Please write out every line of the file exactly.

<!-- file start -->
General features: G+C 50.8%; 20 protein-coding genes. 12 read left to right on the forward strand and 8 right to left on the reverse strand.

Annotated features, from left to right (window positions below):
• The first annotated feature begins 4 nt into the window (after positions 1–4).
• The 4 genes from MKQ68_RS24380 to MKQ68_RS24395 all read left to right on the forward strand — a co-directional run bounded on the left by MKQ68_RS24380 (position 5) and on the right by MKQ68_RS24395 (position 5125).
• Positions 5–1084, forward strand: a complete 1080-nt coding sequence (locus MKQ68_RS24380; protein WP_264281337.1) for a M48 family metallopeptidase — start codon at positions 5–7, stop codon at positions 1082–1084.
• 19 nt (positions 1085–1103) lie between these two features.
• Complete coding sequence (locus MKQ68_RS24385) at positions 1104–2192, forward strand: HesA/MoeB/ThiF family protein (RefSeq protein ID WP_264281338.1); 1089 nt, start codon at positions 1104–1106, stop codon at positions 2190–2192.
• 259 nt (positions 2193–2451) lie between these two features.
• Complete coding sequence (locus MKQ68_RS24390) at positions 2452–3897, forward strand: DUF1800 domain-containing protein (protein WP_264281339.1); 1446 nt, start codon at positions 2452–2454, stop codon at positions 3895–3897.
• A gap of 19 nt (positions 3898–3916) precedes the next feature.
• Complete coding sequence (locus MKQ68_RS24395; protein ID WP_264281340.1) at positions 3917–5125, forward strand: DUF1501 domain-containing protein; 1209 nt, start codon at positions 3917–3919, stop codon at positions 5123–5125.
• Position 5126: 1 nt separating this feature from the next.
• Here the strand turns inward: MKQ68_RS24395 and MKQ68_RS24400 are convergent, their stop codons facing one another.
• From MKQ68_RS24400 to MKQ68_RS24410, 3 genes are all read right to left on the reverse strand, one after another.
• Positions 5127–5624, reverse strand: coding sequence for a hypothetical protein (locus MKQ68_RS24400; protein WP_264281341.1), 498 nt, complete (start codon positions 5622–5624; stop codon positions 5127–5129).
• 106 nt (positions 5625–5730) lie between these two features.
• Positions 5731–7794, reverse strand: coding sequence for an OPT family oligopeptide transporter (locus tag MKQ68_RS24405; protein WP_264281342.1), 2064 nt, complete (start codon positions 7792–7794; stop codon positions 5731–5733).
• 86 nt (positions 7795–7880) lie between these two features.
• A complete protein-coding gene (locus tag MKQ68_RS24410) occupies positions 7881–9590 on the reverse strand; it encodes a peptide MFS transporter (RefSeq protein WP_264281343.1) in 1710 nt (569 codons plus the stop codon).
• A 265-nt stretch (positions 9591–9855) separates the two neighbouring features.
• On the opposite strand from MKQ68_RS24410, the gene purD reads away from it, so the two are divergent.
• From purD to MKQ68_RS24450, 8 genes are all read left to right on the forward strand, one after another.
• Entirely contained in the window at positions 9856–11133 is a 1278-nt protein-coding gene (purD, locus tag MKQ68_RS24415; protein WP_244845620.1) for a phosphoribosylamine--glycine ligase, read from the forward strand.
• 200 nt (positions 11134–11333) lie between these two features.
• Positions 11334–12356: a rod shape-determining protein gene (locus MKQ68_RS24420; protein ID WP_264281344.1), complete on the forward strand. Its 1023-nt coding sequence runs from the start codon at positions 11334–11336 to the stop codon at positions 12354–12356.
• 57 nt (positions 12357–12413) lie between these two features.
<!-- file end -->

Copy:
General features: G+C 50.8%; 20 protein-coding genes. 12 read left to right on the forward strand and 8 right to left on the reverse strand.

Annotated features, from left to right (window positions below):
• The first annotated feature begins 4 nt into the window (after positions 1–4).
• The 4 genes from MKQ68_RS24380 to MKQ68_RS24395 all read left to right on the forward strand — a co-directional run bounded on the left by MKQ68_RS24380 (position 5) and on the right by MKQ68_RS24395 (position 5125).
• Positions 5–1084, forward strand: a complete 1080-nt coding sequence (locus MKQ68_RS24380; protein WP_264281337.1) for a M48 family metallopeptidase — start codon at positions 5–7, stop codon at positions 1082–1084.
• 19 nt (positions 1085–1103) lie between these two features.
• Complete coding sequence (locus MKQ68_RS24385) at positions 1104–2192, forward strand: HesA/MoeB/ThiF family protein (RefSeq protein ID WP_264281338.1); 1089 nt, start codon at positions 1104–1106, stop codon at positions 2190–2192.
• 259 nt (positions 2193–2451) lie between these two features.
• Complete coding sequence (locus MKQ68_RS24390) at positions 2452–3897, forward strand: DUF1800 domain-containing protein (protein WP_264281339.1); 1446 nt, start codon at positions 2452–2454, stop codon at positions 3895–3897.
• A gap of 19 nt (positions 3898–3916) precedes the next feature.
• Complete coding sequence (locus MKQ68_RS24395; protein ID WP_264281340.1) at positions 3917–5125, forward strand: DUF1501 domain-containing protein; 1209 nt, start codon at positions 3917–3919, stop codon at positions 5123–5125.
• Position 5126: 1 nt separating this feature from the next.
• Here the strand turns inward: MKQ68_RS24395 and MKQ68_RS24400 are convergent, their stop codons facing one another.
• From MKQ68_RS24400 to MKQ68_RS24410, 3 genes are all read right to left on the reverse strand, one after another.
• Positions 5127–5624, reverse strand: coding sequence for a hypothetical protein (locus MKQ68_RS24400; protein WP_264281341.1), 498 nt, complete (start codon positions 5622–5624; stop codon positions 5127–5129).
• 106 nt (positions 5625–5730) lie between these two features.
• Positions 5731–7794, reverse strand: coding sequence for an OPT family oligopeptide transporter (locus tag MKQ68_RS24405; protein WP_264281342.1), 2064 nt, complete (start codon positions 7792–7794; stop codon positions 5731–5733).
• 86 nt (positions 7795–7880) lie between these two features.
• A complete protein-coding gene (locus tag MKQ68_RS24410) occupies positions 7881–9590 on the reverse strand; it encodes a peptide MFS transporter (RefSeq protein WP_264281343.1) in 1710 nt (569 codons plus the stop codon).
• A 265-nt stretch (positions 9591–9855) separates the two neighbouring features.
• On the opposite strand from MKQ68_RS24410, the gene purD reads away from it, so the two are divergent.
• From purD to MKQ68_RS24450, 8 genes are all read left to right on the forward strand, one after another.
• Entirely contained in the window at positions 9856–11133 is a 1278-nt protein-coding gene (purD, locus tag MKQ68_RS24415; protein WP_244845620.1) for a phosphoribosylamine--glycine ligase, read from the forward strand.
• 200 nt (positions 11134–11333) lie between these two features.
• Positions 11334–12356: a rod shape-determining protein gene (locus MKQ68_RS24420; protein ID WP_264281344.1), complete on the forward strand. Its 1023-nt coding sequence runs from the start codon at positions 11334–11336 to the stop codon at positions 12354–12356.
• 57 nt (positions 12357–12413) lie between these two features.